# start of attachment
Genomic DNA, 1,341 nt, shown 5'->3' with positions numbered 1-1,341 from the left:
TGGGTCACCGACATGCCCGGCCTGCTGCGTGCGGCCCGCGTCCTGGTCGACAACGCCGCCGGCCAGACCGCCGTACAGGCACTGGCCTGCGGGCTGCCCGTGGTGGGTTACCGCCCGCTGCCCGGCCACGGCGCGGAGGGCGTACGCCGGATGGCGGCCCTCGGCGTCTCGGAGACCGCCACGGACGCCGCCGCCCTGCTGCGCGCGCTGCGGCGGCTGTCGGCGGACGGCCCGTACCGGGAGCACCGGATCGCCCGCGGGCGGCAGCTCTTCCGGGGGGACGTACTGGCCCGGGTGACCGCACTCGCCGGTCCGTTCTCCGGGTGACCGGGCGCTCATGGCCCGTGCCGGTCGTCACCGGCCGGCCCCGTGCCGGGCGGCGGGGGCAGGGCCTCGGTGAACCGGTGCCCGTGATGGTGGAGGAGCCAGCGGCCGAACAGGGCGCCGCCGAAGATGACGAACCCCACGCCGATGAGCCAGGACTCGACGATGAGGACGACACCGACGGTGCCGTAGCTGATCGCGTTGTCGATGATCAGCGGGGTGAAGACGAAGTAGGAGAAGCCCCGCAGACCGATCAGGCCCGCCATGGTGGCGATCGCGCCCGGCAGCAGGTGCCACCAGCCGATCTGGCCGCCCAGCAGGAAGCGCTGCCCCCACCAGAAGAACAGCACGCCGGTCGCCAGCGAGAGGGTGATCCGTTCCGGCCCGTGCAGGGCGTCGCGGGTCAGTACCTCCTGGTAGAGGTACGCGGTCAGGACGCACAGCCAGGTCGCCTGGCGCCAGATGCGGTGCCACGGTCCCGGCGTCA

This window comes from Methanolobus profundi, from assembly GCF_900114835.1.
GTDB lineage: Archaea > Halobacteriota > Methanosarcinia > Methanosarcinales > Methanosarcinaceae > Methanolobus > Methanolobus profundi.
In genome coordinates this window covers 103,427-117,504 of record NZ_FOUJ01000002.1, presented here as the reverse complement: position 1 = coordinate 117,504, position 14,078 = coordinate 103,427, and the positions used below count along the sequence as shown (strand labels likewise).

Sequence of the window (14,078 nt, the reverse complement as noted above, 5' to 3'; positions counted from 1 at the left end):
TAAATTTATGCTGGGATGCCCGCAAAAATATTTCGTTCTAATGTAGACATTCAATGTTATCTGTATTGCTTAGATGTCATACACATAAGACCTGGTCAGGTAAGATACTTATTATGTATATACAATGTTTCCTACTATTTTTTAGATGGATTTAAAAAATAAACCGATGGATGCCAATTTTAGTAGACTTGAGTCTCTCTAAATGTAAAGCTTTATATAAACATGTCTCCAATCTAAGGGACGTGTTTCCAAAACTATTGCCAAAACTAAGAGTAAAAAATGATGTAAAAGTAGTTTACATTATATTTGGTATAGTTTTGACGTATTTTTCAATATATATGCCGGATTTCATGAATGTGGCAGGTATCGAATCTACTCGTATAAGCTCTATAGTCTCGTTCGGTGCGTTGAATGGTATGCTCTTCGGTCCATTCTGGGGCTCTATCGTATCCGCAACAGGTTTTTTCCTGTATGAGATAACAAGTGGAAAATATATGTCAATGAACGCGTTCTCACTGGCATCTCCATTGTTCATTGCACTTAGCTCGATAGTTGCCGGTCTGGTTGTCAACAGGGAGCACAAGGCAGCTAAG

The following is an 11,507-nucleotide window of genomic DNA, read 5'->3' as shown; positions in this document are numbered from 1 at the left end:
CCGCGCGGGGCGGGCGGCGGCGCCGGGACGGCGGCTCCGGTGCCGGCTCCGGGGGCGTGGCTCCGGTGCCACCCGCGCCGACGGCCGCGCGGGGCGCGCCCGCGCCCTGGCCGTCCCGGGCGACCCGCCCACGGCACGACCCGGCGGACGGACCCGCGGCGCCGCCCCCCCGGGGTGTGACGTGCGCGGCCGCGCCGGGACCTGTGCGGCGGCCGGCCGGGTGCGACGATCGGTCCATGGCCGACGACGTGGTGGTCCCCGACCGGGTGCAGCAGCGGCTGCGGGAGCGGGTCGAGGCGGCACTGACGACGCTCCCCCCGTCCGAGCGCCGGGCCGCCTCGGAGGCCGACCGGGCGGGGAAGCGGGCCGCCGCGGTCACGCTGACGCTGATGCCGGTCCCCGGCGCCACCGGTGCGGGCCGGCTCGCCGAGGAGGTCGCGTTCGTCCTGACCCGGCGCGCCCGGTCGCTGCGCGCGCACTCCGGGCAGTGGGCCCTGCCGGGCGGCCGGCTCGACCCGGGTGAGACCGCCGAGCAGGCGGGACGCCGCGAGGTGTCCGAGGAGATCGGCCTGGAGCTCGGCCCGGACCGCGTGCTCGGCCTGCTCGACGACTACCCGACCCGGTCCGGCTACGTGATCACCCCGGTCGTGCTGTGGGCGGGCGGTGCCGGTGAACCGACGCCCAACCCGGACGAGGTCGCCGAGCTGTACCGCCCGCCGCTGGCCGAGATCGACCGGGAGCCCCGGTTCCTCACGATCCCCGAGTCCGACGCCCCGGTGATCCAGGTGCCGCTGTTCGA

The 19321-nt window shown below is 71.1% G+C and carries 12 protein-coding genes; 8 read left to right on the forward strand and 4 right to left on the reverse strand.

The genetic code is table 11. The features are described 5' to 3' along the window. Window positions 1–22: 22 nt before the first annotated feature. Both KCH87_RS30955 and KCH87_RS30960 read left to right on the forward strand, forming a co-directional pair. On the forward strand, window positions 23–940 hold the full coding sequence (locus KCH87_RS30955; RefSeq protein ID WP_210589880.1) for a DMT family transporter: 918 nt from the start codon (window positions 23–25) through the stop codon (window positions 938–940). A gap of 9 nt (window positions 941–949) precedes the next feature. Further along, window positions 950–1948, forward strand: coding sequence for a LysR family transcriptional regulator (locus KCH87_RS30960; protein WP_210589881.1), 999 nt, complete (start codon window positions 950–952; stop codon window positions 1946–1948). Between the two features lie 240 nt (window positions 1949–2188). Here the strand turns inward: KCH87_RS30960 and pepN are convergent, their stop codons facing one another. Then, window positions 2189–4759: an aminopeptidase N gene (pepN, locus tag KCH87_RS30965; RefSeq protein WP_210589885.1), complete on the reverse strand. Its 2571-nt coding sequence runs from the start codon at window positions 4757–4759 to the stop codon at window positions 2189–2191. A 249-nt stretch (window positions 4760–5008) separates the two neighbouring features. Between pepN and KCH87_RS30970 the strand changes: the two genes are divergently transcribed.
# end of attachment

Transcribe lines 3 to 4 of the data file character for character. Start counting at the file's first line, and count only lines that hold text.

This window comes from Methanolobus profundi, from assembly GCF_900114835.1.
GTDB lineage: Archaea > Halobacteriota > Methanosarcinia > Methanosarcinales > Methanosarcinaceae > Methanolobus > Methanolobus profundi.